Chief Deputy Public Defender Matt Gonzalez, who represents Lopez Sanchez, wrote an op-ed published in the San Francisco Chronicle last week that outlines his argument for the ranger’s culpability in the case, while not identifying him by name.

“The firearm should never have been on the streets,” Gonzalez wrote. “The Bureau of Land Management official who left his loaded weapon unsecured in a car that was burglarized has never accounted for his negligence in starting the chain of events that resulted in Steinle’s death.”

The Steinle killing is one of several that inspired state legislation last year requiring law enforcement officers to lock up firearms when they store them in parked vehicles. The law makes failure to do so an infraction carrying a $1,000 fine.

A Bay Area News Group investigation published last year found that the problem of lost or stolen law enforcement firearms is widespread, with California officers losing possession of at least 944 weapons since 2010.

In his filing seeking Woychowski’s testimony, which requests the information be sealed by the court, Gonzalez wrote:

“The witness listed above is the owner of the firearm at issue in this case and his testimony is material and necessary to the defense,” according to the filing. “This witness is critical to Mr. Lopez Sanchez’s defense and he must testify in order for Mr. Lopez Sanchez to have a fair trial.”

Court Filing IDs Fed Whose Stolen Gun Was Used in Kathryn Steinle Killing 20 October,2017Alex Emslie

  • ddi92234

    Let me get this straight. 1. I was a BLM office administrative officer, so I have dealt with BLM Rangers. 2. BLM rangers are FEDERAL officers and don’t have to take off their gun no matter what a sign may say, so why did he leave his gun in a car? 3. There is no BLM field office in San Francisco. Nearest is Sacramento and that’s purely administrative, so how could he have been “on duty”? 4. Fact – Leaving a gun in a “bag” on a car seat in San Francisco is just plain stupid. The police there don’t even bother to investigate that “crime” because it happens so often and is never prosecuted.

    So the defense is going to take this guy apart on direct. “Did you knowingly leave your weapon in (what I assume) was your personal vehicle knowing that San Francisco is notorious for smash and grab thefts.” If he answers yes, then he’s a fool and should have his badge and gun taken immediately. If he answers no, then his knowledge of the criminal problems that abound in San Francisco is totally lacking and he should have his badge and gun taken away. “Exactly why were you in San Francisco and exactly why did you think leaving your loaded weapon in a BAG instead of a LOCKED BOX was the correct thing to do. My client didn’t break into your car, he simply found a gun that you were so negligent you are directly responsible for the death.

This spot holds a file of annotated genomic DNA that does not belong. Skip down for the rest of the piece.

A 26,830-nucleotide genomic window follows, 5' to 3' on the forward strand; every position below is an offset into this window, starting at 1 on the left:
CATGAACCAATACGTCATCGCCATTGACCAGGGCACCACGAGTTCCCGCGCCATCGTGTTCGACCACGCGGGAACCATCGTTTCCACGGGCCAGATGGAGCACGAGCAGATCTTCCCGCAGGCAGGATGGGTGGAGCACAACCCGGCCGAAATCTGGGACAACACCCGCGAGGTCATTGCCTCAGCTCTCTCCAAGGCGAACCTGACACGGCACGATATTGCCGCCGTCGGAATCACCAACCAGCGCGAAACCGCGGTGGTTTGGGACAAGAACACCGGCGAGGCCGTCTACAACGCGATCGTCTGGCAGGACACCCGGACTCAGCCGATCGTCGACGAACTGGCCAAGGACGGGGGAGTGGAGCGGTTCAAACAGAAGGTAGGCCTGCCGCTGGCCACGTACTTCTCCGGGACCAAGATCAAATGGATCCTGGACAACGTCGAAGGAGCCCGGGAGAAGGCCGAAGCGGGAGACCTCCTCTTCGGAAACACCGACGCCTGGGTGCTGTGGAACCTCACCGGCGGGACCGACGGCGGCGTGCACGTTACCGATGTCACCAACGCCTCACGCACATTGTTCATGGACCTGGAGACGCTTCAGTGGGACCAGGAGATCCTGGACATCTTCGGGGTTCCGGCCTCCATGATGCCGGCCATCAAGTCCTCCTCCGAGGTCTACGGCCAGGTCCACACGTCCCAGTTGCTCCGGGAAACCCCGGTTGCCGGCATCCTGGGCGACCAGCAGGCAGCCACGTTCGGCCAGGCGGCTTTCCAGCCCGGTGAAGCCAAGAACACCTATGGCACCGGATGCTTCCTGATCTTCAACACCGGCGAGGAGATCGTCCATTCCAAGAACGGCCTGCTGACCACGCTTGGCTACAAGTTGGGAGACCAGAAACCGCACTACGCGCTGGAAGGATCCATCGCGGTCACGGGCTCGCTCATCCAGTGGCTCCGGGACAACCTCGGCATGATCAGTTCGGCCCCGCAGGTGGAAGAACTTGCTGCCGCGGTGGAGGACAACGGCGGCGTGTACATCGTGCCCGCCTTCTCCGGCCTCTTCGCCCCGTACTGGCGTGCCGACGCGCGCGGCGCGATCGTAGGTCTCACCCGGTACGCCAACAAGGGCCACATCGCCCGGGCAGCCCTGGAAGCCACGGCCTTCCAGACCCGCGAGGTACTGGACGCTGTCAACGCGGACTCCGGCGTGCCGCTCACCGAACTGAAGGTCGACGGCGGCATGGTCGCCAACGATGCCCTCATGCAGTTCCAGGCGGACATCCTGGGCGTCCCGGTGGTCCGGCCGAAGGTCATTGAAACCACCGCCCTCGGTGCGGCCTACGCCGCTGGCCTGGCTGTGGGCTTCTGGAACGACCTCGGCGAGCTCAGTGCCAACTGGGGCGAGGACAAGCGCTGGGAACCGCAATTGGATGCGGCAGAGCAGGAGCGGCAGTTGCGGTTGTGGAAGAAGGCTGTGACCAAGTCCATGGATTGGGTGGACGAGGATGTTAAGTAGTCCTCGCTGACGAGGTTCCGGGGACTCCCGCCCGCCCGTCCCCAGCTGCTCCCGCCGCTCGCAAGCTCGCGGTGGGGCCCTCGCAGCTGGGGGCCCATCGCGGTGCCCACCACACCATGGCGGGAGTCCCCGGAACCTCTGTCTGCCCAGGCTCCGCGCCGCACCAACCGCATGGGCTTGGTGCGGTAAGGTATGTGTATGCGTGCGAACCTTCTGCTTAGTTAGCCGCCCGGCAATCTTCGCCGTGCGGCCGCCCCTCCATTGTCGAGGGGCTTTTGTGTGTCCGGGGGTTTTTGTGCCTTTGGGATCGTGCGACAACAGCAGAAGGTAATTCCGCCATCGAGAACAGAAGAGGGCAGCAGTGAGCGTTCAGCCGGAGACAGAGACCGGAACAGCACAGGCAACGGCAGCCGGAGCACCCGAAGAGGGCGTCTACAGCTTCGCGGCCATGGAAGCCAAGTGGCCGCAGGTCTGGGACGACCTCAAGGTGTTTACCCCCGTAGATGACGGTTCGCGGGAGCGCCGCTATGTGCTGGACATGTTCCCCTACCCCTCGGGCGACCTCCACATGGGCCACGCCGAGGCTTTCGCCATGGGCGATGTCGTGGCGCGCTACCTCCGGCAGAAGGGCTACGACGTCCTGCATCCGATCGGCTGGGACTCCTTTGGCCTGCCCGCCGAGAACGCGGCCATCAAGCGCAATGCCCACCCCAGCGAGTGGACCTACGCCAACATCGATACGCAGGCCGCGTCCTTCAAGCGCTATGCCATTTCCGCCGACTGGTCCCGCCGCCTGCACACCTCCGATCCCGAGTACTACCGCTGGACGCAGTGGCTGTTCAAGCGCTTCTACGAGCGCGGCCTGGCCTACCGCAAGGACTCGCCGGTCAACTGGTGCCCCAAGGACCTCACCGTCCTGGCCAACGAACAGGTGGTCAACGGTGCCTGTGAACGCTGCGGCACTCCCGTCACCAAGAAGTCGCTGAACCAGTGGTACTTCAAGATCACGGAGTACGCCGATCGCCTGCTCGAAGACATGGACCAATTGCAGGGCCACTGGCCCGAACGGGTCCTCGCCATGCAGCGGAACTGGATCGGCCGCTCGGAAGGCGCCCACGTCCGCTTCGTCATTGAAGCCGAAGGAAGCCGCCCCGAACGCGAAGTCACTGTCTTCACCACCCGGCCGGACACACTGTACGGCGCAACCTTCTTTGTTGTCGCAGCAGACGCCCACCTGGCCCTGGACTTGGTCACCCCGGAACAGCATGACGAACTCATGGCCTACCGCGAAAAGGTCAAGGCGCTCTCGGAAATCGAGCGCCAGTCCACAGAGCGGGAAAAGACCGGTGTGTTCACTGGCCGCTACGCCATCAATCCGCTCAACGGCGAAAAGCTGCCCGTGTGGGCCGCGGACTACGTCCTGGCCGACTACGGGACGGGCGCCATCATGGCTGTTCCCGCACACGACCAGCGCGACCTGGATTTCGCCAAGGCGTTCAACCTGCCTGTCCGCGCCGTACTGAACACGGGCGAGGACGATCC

• Scott Smith

      How can this guy still be collecting a paycheck from the taxpayers? This is a stunning level of incompetence, even by the standards of the federal government.

Author

Alex Emslie

Alex Emslie is a criminal justice reporter at KQED. He covers policing policy, crime and the courts.

He left Colorado and a career as a carpenter in 2008 to study journalism at City College of San Francisco. He then graduated from San Francisco State University’s journalism program with a minor in criminal justice studies. Prior to joining KQED in 2013, Alex freelanced for various news outlets including the Huffington Post, San Francisco Chronicle, San Francisco Examiner and Bay Guardian.

Alex is proud of his work at KQED on a spike in fatal officer-involved shootings in Vallejo, which uncovered that a single officer shot and killed three suspects over the course of five months. Alex’s work with a team at KQED on police encounters with people in psychiatric crisis was cited in amicus briefs before the U.S. Supreme Court. He received the Northern California Society of Professional Journalists Best Scoop award in 2015 for exposing a series of bigoted text messages swapped by San Francisco police officers. He was honored with 2010 San Francisco Peninsula Press Club and California Newspaper Publishers Association awards for breaking news reporting on the trial following the shooting of Oscar Grant. Email: aemslie@kqed.org. Twitter: @SFNewsReporter.